WILLIAMSBURG, Va. — More than a dozen groups in the Greater Williamsburg area are coming together to celebrate Juneteenth.
"It's not a Black holiday. This is an American holiday," said Connie Matthews Hershaw, of Let Freedom Ring Foundation. "It's to celebrate the end of slavery."
Juneteenth, acknowledged on June 19, marks the day in 1865 when federal forces told enslaved people in Galveston, Texas, that they'd been freed by the Emancipation Proclamation more than two years earlier.
This is the second year Juneteenth is being celebrated as a federal holiday. But Black communities have honored the occasion for more than a century.
This year, a group of organizations in Williamsburg, James City County and York County formed the Juneteenth Community Consortium. The first-of-its-kind collaboration aims to educate people on the holiday's meaning through a series of events over the course of four days.
"We are hoping that the community is going to come together and this will become part of the fabric of this place called Colonial Williamsburg, as we celebrate this experience called America," said Hershaw.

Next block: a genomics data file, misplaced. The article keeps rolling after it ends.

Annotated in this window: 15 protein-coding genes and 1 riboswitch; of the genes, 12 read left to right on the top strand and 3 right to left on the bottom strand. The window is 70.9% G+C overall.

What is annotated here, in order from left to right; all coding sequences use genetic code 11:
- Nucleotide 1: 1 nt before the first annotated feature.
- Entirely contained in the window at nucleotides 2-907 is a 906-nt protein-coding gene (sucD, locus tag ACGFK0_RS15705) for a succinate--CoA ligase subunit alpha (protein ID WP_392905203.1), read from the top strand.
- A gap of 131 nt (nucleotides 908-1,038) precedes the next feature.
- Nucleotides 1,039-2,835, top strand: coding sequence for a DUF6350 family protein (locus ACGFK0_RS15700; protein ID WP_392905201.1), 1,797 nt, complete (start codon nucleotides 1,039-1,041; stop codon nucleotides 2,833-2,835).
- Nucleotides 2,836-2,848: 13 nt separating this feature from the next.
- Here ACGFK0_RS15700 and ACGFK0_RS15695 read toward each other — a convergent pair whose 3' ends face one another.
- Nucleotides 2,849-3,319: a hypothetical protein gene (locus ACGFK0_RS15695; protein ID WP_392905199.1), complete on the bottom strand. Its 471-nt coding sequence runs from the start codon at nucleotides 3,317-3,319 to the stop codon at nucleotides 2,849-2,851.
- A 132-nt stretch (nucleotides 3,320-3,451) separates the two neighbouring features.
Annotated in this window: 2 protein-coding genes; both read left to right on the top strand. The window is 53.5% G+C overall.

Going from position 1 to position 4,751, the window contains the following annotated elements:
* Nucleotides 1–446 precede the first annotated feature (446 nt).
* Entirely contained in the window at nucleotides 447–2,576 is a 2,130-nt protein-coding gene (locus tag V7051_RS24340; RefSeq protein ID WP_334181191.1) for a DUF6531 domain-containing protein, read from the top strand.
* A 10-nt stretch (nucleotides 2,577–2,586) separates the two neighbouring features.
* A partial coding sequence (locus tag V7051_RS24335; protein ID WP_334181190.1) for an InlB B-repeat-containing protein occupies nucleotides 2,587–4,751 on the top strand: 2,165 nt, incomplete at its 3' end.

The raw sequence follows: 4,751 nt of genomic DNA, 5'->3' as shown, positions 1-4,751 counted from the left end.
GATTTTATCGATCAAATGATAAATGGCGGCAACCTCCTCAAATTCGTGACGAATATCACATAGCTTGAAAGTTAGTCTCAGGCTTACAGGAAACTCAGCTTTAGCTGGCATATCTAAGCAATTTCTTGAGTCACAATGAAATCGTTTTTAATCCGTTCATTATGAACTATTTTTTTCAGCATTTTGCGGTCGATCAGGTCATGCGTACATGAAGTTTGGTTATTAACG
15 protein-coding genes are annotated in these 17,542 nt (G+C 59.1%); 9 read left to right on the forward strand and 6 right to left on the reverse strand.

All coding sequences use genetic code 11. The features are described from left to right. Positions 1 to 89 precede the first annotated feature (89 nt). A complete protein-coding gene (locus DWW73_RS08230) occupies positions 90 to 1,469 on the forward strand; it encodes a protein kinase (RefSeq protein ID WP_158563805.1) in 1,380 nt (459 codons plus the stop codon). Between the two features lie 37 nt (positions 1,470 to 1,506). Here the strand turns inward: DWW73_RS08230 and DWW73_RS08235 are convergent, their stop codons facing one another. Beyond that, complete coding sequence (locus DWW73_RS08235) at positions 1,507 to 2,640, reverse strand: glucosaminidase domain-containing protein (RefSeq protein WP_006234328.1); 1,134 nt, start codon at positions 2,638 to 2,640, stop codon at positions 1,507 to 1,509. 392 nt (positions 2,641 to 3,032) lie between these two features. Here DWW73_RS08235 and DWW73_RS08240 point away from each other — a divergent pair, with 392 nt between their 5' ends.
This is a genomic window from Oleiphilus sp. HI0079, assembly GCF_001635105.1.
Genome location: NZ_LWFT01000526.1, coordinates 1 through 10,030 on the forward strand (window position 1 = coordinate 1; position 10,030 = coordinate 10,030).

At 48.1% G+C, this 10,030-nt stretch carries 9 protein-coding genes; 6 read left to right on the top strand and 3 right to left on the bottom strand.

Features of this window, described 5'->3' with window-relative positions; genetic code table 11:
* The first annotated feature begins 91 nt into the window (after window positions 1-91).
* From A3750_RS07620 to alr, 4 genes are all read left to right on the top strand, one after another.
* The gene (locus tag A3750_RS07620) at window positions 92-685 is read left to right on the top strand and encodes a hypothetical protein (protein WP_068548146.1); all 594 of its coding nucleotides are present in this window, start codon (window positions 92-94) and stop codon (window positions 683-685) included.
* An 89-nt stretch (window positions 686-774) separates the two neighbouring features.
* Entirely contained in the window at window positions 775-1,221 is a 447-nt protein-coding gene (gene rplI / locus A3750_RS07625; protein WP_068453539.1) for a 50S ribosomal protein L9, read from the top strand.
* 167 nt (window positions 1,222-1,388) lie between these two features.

The Juneteenth Community Consortium consists of the City of Williamsburg, The Colonial Williamsburg Foundation, Coming to the Table - Historic Triangle, Historic Area Religions Together, Jamestown-Yorktown Foundation, League of Women's Voters of Williamsburg Area, Let Freedom Ring Foundation, The Village Initiative for Equity in Education, Virginia Arts Festival-Williamsburg Live, Visit Williamsburg, William & Mary, Williamsburg Action and York-James City-Williamsburg NAACP.
The consortium is hosting free events including a Juneteenth art exhibit, highlighting the work of African American artists at the Stryker Center.
In the art gallery, Janice Canaday experienced a full-circle moment. The exhibit features artwork by her nephew and reminds her of her ancestors.
"My great-great-great-grandfather, Anthony Brown and Rachel Brown, they were freed by William Ludwell Lee in 1806," said Canaday, of Williamsburg.
Her ancestors are also featured on the Memorial for the Enslaved at William & Mary. Their legacy of fortitude is part of what makes Juneteenth special to her.
"They've seen a lot. They've done a lot. They've been through a lot," she said. "Juneteenth, it's a time to remember, and in remembrance, there's hope."
Sunday is also Canaday's birthday, and she said she can't help but think about the journey of her ancestors and the Williamsburg community.
"We are at the top of the mountain, but we are at the bottom of the next mountain," said Canaday.
For a full list of events in the Greater Williamsburg area, click here.